Motorcycle pilgrims pay homage to Guatemala's 'Black Christ'

Some 35,000 motorcyclists roared through the streets of Guatemala City Saturday for an annual pilgrimage to the Cristo Negro -- the shrine of the Black Christ -- one of this country's most venerated icons.

The riders, many toting wives or children on their backs, will cover 195 kilometers (120 miles) from the center of the capital Guatemala City, to the town of Esquipulas, home to the basilica of the same name where the icon is housed.

Once referred to as the "spiritual center of Central America" by Pope John Paul II, the Basilica of Esquipulas attracts thousands of pilgrims each year to to pay homage to the Black Christ statue, which was carved in 1595.

It is seen as so much a part of Guatemala's heritage that a postage stamp has been minted to commemorate the pilgrimage.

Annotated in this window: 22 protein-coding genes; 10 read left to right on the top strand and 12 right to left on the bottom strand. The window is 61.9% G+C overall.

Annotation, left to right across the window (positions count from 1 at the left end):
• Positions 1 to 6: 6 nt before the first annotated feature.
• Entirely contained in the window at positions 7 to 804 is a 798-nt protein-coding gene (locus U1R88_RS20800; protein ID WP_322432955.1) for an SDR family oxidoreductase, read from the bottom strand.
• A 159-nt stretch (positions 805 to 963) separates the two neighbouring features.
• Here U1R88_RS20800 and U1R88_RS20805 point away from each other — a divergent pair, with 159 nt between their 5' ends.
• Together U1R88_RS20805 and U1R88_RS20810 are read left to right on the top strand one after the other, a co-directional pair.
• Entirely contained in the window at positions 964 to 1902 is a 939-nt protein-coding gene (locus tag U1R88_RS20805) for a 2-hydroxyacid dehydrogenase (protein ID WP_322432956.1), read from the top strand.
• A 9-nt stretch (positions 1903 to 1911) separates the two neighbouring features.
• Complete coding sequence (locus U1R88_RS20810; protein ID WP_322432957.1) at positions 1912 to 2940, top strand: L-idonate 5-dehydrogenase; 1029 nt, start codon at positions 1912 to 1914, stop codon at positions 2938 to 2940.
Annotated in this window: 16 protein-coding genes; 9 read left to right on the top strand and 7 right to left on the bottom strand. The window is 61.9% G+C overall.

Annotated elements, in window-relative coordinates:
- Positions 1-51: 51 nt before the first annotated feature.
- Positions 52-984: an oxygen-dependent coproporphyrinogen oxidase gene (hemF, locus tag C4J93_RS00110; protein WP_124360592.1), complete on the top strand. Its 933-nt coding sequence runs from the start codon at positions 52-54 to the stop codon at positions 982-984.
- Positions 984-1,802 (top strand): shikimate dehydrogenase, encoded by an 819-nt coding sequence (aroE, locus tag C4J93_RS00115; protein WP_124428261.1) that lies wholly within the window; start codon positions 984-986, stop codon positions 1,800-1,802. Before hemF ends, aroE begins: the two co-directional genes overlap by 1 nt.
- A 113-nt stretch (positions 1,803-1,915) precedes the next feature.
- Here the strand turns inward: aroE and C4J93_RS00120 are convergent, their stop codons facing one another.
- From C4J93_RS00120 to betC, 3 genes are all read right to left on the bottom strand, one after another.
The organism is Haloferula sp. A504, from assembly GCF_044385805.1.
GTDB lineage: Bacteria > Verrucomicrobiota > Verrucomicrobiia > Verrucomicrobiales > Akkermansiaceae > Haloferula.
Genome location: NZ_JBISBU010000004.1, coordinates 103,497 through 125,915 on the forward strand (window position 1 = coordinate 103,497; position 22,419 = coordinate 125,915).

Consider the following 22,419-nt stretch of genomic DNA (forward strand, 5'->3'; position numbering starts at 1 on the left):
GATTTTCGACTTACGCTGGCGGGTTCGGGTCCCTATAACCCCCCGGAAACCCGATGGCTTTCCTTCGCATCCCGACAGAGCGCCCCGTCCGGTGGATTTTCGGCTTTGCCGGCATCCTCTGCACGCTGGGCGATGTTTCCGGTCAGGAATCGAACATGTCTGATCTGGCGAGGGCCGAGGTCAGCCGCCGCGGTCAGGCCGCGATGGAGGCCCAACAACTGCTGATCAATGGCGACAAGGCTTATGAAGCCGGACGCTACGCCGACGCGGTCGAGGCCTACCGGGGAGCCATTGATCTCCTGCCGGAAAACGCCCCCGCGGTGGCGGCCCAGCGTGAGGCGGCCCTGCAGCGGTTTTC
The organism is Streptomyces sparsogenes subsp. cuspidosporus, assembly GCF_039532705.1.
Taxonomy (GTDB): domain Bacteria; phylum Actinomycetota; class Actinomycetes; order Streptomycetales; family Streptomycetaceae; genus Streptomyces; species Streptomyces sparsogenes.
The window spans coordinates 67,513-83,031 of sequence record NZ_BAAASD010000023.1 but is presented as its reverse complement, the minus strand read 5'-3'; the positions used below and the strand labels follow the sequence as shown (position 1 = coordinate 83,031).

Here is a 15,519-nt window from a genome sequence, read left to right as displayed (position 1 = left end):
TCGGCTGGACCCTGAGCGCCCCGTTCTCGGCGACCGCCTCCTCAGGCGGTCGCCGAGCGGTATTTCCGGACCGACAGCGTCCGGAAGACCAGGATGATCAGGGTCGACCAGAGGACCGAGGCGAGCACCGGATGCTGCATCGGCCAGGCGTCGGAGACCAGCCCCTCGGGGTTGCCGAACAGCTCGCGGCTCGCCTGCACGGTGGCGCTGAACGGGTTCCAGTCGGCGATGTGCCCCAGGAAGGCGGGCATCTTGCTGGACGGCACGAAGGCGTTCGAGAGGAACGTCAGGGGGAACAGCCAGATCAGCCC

Photos showed Guatemala City's wide boulevards thronged with bikers, some in colorful masks or wigs, heading east to the massive church.

President Otto Perez, greeted organizers of the event wearing a Harley Davidson biker jacket and wished the riders a safe journey. Each year there are some fatal accidents during the ride.

To reduce the risk of accidents, authorities have mounted relief stations at various stages along the route.

John Paul visited Esquipulas in 1996, during his second of three visits to Guatemala.

Motorcyclist Mar�a Inzulina Torres is seen in the town of Esquipulas, some 224 km east of Guatemala City on February 3, 2007. Some 35,000 motorcyclists roared through the streets of Guatemala City Saturday for an annual pilgrimage to the Cristo Negro -- the shrine of the Black Christ -- one of this country's most venerated icons.

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